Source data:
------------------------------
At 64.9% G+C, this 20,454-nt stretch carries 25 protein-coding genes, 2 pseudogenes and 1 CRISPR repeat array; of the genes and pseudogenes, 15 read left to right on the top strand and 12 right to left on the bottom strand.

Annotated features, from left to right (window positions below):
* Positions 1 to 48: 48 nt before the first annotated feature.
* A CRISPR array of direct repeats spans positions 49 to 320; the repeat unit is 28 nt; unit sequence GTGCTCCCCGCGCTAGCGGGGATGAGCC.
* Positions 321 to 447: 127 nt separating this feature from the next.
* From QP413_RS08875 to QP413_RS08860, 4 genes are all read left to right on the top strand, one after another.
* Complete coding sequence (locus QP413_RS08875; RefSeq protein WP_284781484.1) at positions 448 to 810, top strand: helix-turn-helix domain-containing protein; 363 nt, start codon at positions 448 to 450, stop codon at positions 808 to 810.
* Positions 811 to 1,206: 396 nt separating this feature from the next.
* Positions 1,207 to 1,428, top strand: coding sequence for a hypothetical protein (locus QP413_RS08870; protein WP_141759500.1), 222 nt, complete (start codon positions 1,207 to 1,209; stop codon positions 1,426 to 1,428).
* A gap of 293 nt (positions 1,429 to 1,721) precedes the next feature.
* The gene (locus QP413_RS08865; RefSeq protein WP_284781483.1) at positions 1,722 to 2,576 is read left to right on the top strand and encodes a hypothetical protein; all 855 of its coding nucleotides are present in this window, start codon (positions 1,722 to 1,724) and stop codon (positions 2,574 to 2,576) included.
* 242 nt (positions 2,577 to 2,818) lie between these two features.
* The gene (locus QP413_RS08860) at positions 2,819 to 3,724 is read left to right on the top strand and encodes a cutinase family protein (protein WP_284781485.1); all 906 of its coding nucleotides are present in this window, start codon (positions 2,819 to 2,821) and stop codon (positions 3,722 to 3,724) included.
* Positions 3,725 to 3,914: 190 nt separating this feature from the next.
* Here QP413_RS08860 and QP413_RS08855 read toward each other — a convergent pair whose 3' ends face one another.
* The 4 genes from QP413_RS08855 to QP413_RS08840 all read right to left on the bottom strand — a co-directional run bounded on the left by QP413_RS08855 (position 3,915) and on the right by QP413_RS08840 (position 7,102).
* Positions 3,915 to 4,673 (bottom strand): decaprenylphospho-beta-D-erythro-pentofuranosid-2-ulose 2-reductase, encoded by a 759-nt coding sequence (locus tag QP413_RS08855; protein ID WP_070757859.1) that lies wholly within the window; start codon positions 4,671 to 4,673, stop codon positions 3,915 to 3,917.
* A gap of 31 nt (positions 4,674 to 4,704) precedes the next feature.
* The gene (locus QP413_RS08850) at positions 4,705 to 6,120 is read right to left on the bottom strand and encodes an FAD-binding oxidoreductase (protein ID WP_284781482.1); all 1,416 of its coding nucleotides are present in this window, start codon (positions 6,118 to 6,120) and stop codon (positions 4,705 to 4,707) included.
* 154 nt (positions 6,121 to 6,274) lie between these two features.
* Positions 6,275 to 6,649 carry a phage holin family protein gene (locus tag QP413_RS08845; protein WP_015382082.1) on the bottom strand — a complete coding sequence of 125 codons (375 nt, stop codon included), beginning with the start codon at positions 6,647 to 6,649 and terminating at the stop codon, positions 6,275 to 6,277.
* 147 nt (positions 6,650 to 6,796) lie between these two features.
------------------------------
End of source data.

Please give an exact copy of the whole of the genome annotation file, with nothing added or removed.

At 64.9% G+C, this 20,454-nt stretch carries 25 protein-coding genes, 2 pseudogenes and 1 CRISPR repeat array; of the genes and pseudogenes, 15 read left to right on the top strand and 12 right to left on the bottom strand.

Annotated features, from left to right (window positions below):
* Positions 1 to 48: 48 nt before the first annotated feature.
* A CRISPR array of direct repeats spans positions 49 to 320; the repeat unit is 28 nt; unit sequence GTGCTCCCCGCGCTAGCGGGGATGAGCC.
* Positions 321 to 447: 127 nt separating this feature from the next.
* From QP413_RS08875 to QP413_RS08860, 4 genes are all read left to right on the top strand, one after another.
* Complete coding sequence (locus QP413_RS08875; RefSeq protein WP_284781484.1) at positions 448 to 810, top strand: helix-turn-helix domain-containing protein; 363 nt, start codon at positions 448 to 450, stop codon at positions 808 to 810.
* Positions 811 to 1,206: 396 nt separating this feature from the next.
* Positions 1,207 to 1,428, top strand: coding sequence for a hypothetical protein (locus QP413_RS08870; protein WP_141759500.1), 222 nt, complete (start codon positions 1,207 to 1,209; stop codon positions 1,426 to 1,428).
* A gap of 293 nt (positions 1,429 to 1,721) precedes the next feature.
* The gene (locus QP413_RS08865; RefSeq protein WP_284781483.1) at positions 1,722 to 2,576 is read left to right on the top strand and encodes a hypothetical protein; all 855 of its coding nucleotides are present in this window, start codon (positions 1,722 to 1,724) and stop codon (positions 2,574 to 2,576) included.
* 242 nt (positions 2,577 to 2,818) lie between these two features.
* The gene (locus QP413_RS08860) at positions 2,819 to 3,724 is read left to right on the top strand and encodes a cutinase family protein (protein WP_284781485.1); all 906 of its coding nucleotides are present in this window, start codon (positions 2,819 to 2,821) and stop codon (positions 3,722 to 3,724) included.
* Positions 3,725 to 3,914: 190 nt separating this feature from the next.
* Here QP413_RS08860 and QP413_RS08855 read toward each other — a convergent pair whose 3' ends face one another.
* The 4 genes from QP413_RS08855 to QP413_RS08840 all read right to left on the bottom strand — a co-directional run bounded on the left by QP413_RS08855 (position 3,915) and on the right by QP413_RS08840 (position 7,102).
* Positions 3,915 to 4,673 (bottom strand): decaprenylphospho-beta-D-erythro-pentofuranosid-2-ulose 2-reductase, encoded by a 759-nt coding sequence (locus tag QP413_RS08855; protein ID WP_070757859.1) that lies wholly within the window; start codon positions 4,671 to 4,673, stop codon positions 3,915 to 3,917.
* A gap of 31 nt (positions 4,674 to 4,704) precedes the next feature.
* The gene (locus QP413_RS08850) at positions 4,705 to 6,120 is read right to left on the bottom strand and encodes an FAD-binding oxidoreductase (protein ID WP_284781482.1); all 1,416 of its coding nucleotides are present in this window, start codon (positions 6,118 to 6,120) and stop codon (positions 4,705 to 4,707) included.
* 154 nt (positions 6,121 to 6,274) lie between these two features.
* Positions 6,275 to 6,649 carry a phage holin family protein gene (locus tag QP413_RS08845; protein WP_015382082.1) on the bottom strand — a complete coding sequence of 125 codons (375 nt, stop codon included), beginning with the start codon at positions 6,647 to 6,649 and terminating at the stop codon, positions 6,275 to 6,277.
* 147 nt (positions 6,650 to 6,796) lie between these two features.